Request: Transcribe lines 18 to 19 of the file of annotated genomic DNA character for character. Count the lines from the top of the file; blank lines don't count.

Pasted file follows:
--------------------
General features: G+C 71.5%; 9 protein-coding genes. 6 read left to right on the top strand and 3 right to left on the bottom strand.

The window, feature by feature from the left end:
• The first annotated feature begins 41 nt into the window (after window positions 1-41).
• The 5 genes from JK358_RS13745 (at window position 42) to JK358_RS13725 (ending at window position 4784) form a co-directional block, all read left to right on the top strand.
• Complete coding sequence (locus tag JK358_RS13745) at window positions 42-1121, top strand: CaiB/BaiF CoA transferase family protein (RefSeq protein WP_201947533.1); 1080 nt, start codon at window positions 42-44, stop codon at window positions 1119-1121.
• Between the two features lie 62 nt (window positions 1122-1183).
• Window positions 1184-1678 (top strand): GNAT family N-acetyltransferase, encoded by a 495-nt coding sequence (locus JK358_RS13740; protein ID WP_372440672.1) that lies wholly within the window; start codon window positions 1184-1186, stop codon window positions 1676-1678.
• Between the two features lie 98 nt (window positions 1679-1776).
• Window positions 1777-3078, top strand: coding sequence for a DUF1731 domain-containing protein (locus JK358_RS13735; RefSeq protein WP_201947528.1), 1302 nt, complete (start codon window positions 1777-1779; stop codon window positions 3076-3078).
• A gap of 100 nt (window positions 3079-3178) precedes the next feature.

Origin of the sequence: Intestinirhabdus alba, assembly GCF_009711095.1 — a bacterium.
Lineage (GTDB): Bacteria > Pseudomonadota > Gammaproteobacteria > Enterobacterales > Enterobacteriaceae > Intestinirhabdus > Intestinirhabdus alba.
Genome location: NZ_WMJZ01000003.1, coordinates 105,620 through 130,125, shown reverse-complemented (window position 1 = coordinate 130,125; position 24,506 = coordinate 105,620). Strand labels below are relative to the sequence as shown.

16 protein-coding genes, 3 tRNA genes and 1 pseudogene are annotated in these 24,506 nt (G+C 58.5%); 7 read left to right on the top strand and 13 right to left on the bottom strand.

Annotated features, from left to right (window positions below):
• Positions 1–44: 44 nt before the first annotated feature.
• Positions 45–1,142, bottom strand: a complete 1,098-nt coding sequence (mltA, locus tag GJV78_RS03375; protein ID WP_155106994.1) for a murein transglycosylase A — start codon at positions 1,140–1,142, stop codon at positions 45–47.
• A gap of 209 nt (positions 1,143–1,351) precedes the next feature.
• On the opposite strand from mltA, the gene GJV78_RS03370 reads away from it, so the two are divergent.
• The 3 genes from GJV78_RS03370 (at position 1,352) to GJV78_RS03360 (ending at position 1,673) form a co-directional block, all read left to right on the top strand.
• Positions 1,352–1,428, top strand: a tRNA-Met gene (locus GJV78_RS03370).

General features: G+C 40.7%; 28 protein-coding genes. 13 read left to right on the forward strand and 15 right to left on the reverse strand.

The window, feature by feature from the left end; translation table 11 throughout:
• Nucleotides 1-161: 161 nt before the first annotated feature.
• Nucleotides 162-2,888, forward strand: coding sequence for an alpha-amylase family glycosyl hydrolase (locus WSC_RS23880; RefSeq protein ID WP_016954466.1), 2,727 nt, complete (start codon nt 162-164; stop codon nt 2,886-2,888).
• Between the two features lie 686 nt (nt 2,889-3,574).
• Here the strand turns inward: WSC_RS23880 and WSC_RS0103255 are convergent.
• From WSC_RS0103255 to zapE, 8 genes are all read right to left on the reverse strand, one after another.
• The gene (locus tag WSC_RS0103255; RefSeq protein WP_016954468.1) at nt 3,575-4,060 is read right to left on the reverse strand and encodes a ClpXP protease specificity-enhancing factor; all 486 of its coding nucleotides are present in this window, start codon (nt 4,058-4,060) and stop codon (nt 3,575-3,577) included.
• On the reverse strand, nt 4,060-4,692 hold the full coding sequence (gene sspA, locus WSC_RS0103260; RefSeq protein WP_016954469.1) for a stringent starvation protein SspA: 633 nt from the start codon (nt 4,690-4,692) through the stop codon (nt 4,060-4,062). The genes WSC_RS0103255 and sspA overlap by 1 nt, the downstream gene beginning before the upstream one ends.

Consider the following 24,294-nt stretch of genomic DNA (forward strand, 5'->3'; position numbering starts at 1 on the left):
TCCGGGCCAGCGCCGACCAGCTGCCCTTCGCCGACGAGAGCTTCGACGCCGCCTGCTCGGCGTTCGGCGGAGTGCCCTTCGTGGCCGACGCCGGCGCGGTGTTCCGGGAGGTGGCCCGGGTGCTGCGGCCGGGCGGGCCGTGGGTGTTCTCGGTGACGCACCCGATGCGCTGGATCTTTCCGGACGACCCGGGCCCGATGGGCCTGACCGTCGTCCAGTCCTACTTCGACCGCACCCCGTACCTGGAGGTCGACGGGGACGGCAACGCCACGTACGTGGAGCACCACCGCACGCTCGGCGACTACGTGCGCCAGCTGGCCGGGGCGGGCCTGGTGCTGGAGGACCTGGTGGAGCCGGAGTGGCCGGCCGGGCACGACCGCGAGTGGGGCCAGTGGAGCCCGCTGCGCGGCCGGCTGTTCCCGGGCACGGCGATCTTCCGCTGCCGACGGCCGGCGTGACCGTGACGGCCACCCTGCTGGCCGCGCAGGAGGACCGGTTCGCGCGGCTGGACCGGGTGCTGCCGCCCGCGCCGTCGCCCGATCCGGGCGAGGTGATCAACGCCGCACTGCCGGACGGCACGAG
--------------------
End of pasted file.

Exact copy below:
• A gap of 209 nt (positions 1,143–1,351) precedes the next feature.
• On the opposite strand from mltA, the gene GJV78_RS03370 reads away from it, so the two are divergent.